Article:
Deacon Mahany said his interest in the diaconate was spurred by a longtime penchant for church involvement, from serving at the altar when he was young to lectoring as an adult.
"I had always loved being connected with the church," he said.
Following ordination, Deacon Mahany became rooted at his parish, St. Rita in Webster. All 20 years of his active ministry were spent there, although his involvement was restricted during the years he cared for his wife, Mary, who suffered from multiple sclerosis. She died in 2007.
Deacon Mahany has been retired from the diaconate for five years, but still ministers at times to the St. Rita community, performing funerals and Communion services, and visiting area nursing facilities.
The top moments in ministry have been giving homilies. "I’ve loved the preaching. I’ve always relied on the Holy Spirit to do my homilies," he said. He also has placed an emphasis on "giving myself to people no matter what their problems were, and bringing people back into the church."
Integrating ministry with his expertise as a medical doctor has been a constant in Deacon Fernando Ona‘s life.
During his 16 years of diaconal ministry in the Diocese of Rochester, Deacon Ona was responsible for establishing several health ministries. He has maintained that focus since moving to Honolulu, Hawaii, in 2000.
"It’s witnessing to the call of being servants of the Lord," Deacon Ona said. "We have to use every possible gift that the Lord gives us to apply that."
Deacon Ona was born in the Philippines. He moved to the United States in 1967 and settled in Rochester in 1974 as a University of Rochester faculty head of gastroenterology, serving at St. Mary’s Hospital. His parish assignments were at St. Helen in Gates and St. Catherine of Siena in Mendon.
In 1984 he became a founder of Mount Carmel House, a home for the dying for the poor. His efforts earned him an honorary doctorate from Nazareth College. Deacon Ona also led the establishment of clinics at Ss. Peter and Paul and Corpus Christi parishes.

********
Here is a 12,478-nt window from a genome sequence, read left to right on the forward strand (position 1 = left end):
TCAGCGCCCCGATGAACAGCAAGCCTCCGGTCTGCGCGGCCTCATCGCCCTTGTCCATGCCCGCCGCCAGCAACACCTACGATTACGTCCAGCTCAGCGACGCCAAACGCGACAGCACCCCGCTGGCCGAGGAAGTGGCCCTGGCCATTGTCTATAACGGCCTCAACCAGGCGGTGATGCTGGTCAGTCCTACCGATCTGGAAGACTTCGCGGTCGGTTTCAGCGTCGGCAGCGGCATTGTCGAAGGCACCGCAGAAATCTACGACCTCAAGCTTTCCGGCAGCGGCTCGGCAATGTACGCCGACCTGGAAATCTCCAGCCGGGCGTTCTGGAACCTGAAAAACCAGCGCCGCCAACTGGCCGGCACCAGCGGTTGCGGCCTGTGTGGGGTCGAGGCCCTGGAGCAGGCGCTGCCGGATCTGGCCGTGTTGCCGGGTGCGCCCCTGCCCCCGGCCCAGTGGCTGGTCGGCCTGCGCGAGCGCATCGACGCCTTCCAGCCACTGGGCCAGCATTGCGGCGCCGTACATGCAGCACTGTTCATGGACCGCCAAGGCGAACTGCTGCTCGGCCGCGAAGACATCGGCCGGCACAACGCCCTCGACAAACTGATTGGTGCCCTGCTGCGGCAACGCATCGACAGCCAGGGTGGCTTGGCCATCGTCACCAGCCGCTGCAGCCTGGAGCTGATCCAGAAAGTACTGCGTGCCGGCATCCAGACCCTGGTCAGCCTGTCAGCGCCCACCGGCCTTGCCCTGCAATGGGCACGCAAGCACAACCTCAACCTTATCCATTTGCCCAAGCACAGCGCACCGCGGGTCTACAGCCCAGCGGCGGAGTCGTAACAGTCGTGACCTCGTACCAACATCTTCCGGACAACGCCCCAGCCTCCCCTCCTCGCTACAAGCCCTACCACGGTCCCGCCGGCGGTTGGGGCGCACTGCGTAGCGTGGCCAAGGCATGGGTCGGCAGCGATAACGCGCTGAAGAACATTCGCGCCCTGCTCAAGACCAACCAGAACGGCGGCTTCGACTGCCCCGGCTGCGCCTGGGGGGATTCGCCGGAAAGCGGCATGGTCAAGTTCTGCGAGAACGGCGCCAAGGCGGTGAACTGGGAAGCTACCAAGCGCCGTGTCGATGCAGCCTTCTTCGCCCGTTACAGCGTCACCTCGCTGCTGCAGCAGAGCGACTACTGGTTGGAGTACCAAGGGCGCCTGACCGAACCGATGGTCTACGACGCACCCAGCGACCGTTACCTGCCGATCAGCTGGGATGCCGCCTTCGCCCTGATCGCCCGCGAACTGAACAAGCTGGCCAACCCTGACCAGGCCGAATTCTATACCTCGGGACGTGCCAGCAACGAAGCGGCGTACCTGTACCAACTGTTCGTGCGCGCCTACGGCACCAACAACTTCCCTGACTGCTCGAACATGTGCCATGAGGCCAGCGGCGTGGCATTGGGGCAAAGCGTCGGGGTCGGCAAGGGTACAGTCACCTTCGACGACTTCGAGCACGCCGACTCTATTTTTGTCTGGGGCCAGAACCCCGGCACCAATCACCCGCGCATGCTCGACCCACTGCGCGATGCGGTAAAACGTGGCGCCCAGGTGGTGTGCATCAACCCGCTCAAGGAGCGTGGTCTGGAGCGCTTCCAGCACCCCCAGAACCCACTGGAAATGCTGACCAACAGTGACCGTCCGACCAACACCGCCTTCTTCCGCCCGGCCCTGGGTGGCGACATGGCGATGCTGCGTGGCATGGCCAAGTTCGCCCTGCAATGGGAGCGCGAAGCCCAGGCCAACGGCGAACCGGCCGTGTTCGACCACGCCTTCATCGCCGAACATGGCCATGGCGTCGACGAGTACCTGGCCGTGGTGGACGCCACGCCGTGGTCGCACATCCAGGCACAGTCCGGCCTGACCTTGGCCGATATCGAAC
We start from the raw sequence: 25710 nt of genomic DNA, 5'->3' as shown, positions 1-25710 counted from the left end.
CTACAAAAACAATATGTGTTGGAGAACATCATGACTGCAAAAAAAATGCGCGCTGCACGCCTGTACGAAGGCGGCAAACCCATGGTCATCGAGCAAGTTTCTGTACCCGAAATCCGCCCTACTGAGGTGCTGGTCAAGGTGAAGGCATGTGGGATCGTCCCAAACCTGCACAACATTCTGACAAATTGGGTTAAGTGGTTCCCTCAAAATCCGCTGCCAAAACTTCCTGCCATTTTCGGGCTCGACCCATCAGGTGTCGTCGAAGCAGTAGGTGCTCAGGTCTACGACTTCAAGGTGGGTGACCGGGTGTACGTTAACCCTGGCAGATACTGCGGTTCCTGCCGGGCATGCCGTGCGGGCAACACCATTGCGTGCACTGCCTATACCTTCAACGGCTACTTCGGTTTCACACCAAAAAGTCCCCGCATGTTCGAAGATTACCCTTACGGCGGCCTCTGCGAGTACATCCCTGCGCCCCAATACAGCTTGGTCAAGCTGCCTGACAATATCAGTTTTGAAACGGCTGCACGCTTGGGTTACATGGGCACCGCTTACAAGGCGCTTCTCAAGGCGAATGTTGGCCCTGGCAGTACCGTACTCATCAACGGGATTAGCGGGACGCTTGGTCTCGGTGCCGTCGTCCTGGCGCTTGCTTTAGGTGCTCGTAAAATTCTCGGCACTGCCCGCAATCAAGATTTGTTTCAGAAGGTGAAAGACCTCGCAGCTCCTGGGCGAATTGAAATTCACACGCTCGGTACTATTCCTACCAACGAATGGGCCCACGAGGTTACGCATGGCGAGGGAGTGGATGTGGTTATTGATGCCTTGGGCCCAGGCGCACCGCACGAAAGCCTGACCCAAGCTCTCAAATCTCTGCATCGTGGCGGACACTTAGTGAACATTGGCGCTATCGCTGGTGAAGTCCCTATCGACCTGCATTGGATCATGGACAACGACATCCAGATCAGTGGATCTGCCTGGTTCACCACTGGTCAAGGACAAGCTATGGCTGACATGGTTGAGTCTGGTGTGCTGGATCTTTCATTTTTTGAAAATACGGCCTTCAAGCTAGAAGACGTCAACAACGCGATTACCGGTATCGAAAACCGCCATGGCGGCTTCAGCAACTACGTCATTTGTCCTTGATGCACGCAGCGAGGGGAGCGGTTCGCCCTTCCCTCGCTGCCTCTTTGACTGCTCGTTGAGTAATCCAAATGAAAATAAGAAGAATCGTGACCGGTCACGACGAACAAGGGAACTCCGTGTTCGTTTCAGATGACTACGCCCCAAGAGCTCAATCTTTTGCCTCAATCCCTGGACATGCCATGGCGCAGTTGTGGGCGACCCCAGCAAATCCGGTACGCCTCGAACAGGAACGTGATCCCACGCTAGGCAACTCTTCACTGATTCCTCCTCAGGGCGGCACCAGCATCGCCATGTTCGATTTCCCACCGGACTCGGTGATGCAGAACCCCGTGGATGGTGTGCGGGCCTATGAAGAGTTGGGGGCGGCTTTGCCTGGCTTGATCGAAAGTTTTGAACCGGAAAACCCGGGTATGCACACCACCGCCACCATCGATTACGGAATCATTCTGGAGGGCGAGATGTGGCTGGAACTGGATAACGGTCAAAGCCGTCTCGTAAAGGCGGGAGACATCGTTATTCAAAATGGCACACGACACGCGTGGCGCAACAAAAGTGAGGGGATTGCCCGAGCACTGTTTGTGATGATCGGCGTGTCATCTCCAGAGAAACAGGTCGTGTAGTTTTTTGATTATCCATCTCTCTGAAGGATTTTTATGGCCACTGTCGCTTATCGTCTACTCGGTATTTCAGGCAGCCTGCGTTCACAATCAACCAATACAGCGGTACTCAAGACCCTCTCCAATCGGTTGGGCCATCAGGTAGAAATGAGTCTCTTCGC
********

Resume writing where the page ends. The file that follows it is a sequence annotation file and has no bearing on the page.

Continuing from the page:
"Rochester is a wonderful place. We were blessed with wonderful people we have worked with and prayed with," said Deacon Ona, 64. He and his wife, Celia, have two children.
He currently serves as deacon at St. Philomena and Holy Family Parishes in Honolulu. Deacon Ona has continued to develop health ministry to the poor in Hawaii, and also remains highly involved with a free clinic he established in his native Philippines in 1997 to serve more than a dozen villages.
How has he been so active in ministry even with the demands of the medical profession? Deacon Ona cited the famous verse from Matthew 19:26.
"With God all things are possible," he said.
Deacon Michael J. Piehler said he’s frequently been asked how a car dealer becomes a deacon. But for him, one’s profession has little to do with it.
"God’s grace is available to all of us," he stated.
He acknowledged that his longtime role as owner of Piehler Pontiac is quite time consuming, yet "when we begin to put God in our life, then we begin to get our priorities straight and you realize you do have time (to be a deacon.) The priorities become clear and acceptable to you when you ask God to lead you through this deal."
Deacon Piehler, 62, grew up in Sacred Heart Cathedral Parish. He graduated from Rochester’s Aquinas Institute and St. John Fisher College in Pittsford, and after working in administration at St. John Fisher, entered the family automobile business at age 29.
His first diaconal assignment was for two years in Rochester’s Holy Redeemer/St. Francis Xavier Parish. Since 1986 he’s been at Pittsford’s Church of the Transfiguration, where he’s a founding member of the parish, which opened in 1983.
A top ministerial activity for Deacon Piehler is leading an annual parish men’s retreat to Booneville, Ky., where he said surgeons and CEOs mix freely with residents in one of the country’s poorest rural areas. He’s also involved with a parish men’s fellowship group that promotes the ideal that "men are no longer embarrassed to talk about their faith," he said.
Deacon Piehler and his wife, Kathleen, have two children and two grandchildren. He said his call to the diaconate was nurtured by many, from his family who "gave me the grace and courage," to his staff at the dealership who are "dependable enough to allow you to do these things," to all of his pastors.
"I’m surrounded by a tremendous amount of love," he said.